Thursday, April 20, 2006

Accounting for the Unaccountable

by Tom Bozzo

In addition to the highlights in Ken's post, no account of GAO's recent efforts on the side of the angels would be complete without a mention of Walker v. Cheney, the agency's ultimately unsuccessful effort to overturn the rock under which the critters of the administration's energy task force were wriggling.

Avedon Carol makes an excellent point regarding the shuffling of the White House "policy" deck chairs:
We don't actually know what their policies are. We know what they say, but they don't even say one thing consistently, unless it's "tax cuts". But even that's not really true - they claim the tax cuts go largely to ordinary working people, but in fact they go disproportionately to the upper brackets and to corporations - and to unearned income. Indeed, their program actually shifts a larger burden of taxes onto ordinary people. So what they say and what they do are two different things, even in this.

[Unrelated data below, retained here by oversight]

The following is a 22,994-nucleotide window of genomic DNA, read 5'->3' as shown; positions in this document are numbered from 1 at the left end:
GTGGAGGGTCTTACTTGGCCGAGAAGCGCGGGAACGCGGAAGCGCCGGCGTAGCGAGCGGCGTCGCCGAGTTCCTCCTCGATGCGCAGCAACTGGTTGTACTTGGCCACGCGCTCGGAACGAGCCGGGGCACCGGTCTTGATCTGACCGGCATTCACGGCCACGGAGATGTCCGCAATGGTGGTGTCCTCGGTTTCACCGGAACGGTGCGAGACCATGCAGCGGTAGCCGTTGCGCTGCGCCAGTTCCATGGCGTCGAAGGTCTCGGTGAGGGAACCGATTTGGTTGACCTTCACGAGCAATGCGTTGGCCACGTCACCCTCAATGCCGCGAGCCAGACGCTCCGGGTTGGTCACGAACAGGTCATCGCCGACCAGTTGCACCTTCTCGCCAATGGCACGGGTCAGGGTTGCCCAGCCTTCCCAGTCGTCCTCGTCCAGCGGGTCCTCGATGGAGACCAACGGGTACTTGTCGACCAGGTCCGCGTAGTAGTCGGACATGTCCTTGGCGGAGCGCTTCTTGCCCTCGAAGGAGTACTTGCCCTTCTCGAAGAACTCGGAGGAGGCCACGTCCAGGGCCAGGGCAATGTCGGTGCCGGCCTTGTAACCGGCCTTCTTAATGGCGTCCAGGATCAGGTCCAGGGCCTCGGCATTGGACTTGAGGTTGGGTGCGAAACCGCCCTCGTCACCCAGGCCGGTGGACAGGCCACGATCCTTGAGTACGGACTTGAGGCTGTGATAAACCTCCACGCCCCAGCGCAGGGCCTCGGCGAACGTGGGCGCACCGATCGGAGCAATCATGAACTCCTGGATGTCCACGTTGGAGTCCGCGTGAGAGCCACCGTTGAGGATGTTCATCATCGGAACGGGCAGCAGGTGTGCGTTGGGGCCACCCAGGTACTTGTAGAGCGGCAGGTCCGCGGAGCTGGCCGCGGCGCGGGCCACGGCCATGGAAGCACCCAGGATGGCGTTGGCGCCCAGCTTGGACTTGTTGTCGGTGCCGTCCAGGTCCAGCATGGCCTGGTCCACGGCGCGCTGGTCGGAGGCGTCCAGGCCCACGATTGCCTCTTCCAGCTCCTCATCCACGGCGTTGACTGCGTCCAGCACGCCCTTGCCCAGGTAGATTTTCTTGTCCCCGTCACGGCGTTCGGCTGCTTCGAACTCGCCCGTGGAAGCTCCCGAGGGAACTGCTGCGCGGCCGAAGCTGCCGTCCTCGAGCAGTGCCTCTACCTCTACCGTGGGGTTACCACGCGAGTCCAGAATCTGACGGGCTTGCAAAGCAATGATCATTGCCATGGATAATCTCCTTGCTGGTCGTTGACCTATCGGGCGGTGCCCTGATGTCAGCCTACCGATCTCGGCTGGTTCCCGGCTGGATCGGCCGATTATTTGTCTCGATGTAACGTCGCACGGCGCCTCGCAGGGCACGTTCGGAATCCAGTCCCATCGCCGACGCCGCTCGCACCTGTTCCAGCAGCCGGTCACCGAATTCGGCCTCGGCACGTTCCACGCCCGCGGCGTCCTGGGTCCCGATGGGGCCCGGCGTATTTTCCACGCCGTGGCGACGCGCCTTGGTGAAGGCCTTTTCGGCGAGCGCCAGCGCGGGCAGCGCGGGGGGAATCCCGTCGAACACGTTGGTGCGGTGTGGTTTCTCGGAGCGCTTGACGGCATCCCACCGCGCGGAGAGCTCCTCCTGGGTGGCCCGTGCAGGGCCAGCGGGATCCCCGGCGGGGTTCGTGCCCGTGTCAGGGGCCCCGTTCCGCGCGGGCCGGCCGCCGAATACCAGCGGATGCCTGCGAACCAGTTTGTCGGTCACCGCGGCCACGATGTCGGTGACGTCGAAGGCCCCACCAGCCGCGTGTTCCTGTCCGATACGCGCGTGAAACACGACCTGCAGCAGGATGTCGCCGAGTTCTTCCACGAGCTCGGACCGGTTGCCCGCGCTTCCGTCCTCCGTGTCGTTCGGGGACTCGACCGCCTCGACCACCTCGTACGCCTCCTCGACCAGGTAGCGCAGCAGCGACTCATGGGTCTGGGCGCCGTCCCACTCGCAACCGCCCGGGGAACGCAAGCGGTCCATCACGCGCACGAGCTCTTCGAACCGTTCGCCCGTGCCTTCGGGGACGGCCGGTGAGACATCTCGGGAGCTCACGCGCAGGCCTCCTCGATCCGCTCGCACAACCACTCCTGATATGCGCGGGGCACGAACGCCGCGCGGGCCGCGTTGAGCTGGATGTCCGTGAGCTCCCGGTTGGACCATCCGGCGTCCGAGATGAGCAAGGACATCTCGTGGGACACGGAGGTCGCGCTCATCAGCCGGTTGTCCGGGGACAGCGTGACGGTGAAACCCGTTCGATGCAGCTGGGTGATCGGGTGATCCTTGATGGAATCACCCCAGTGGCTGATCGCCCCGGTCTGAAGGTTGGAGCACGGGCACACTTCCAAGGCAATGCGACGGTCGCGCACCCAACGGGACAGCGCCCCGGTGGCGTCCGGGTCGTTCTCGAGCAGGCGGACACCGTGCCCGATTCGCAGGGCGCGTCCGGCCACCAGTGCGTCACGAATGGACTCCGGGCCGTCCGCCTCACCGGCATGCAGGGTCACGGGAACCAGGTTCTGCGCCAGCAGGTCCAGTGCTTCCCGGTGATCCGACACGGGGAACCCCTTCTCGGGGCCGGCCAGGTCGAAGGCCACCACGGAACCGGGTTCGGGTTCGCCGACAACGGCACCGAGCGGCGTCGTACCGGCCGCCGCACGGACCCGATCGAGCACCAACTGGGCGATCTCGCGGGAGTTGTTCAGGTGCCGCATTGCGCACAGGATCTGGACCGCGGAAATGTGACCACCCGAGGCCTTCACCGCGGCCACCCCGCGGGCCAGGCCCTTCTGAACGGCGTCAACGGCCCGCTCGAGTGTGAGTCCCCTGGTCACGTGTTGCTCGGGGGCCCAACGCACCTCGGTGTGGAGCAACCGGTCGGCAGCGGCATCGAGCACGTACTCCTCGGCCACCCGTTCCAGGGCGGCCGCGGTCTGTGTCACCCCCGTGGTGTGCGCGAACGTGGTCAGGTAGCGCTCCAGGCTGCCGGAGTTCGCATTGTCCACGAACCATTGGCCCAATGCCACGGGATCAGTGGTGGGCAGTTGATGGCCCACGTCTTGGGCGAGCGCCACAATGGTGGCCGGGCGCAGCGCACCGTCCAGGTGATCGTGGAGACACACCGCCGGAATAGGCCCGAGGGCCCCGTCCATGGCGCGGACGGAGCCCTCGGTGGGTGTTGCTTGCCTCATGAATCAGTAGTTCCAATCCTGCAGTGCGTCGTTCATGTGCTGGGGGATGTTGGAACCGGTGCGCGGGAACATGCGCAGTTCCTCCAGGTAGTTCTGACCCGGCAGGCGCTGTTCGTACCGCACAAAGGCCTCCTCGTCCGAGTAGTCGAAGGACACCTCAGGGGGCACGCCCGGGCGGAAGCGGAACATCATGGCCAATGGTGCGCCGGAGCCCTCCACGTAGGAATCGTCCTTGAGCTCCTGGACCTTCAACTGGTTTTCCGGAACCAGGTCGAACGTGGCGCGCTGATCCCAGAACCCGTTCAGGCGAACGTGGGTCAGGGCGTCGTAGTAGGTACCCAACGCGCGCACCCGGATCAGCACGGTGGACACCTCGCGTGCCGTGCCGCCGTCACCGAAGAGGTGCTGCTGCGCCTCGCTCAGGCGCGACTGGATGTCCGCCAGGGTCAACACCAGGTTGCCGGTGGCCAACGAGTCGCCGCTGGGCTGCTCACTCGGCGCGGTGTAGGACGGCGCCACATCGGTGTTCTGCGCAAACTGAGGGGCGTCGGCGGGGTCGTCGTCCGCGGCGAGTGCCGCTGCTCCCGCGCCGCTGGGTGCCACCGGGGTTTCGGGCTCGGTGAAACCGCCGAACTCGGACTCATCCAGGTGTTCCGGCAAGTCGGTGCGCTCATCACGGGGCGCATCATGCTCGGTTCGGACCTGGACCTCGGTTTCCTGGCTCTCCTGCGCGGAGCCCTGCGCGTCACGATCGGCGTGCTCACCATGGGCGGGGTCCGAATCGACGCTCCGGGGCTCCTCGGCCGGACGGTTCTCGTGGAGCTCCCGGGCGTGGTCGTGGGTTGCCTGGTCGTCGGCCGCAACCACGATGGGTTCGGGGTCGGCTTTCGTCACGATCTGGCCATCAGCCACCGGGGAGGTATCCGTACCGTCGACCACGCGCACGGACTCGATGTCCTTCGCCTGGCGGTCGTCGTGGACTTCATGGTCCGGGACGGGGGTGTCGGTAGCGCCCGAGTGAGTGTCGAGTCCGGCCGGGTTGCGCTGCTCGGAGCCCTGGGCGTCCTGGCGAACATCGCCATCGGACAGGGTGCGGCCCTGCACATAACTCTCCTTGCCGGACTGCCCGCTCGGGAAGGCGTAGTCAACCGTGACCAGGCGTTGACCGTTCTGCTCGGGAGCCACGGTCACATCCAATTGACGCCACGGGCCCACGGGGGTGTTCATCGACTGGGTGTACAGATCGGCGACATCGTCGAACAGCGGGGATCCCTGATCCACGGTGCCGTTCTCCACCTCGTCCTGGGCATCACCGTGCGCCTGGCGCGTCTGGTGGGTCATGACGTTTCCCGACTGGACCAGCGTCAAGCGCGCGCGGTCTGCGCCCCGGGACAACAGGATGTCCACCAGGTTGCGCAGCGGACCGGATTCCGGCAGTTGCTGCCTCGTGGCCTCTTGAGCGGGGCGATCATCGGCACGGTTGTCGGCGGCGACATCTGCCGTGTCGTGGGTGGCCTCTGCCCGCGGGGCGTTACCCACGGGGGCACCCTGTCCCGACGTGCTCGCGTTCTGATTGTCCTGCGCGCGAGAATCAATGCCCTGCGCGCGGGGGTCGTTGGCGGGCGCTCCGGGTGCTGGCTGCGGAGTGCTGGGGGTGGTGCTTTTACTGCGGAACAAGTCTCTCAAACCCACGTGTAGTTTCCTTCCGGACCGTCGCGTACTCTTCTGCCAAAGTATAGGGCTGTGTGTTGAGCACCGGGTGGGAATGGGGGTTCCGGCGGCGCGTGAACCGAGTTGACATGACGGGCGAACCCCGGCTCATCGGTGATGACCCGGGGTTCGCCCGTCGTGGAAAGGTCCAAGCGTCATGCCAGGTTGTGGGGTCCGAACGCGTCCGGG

The possibility that has to be considered — remember, these are the "Mayberry Machiavellis" we're talking about — is that there are no policies. There may be actions that resemble policies to the general public, but they have no outcomes whose effects outside the electoral process have been calculated. This, I submit, makes seemingly crazy things (sticking with actions with outcomes that appear to be total disasters in shows of strengthiness) a lot easier to understand.
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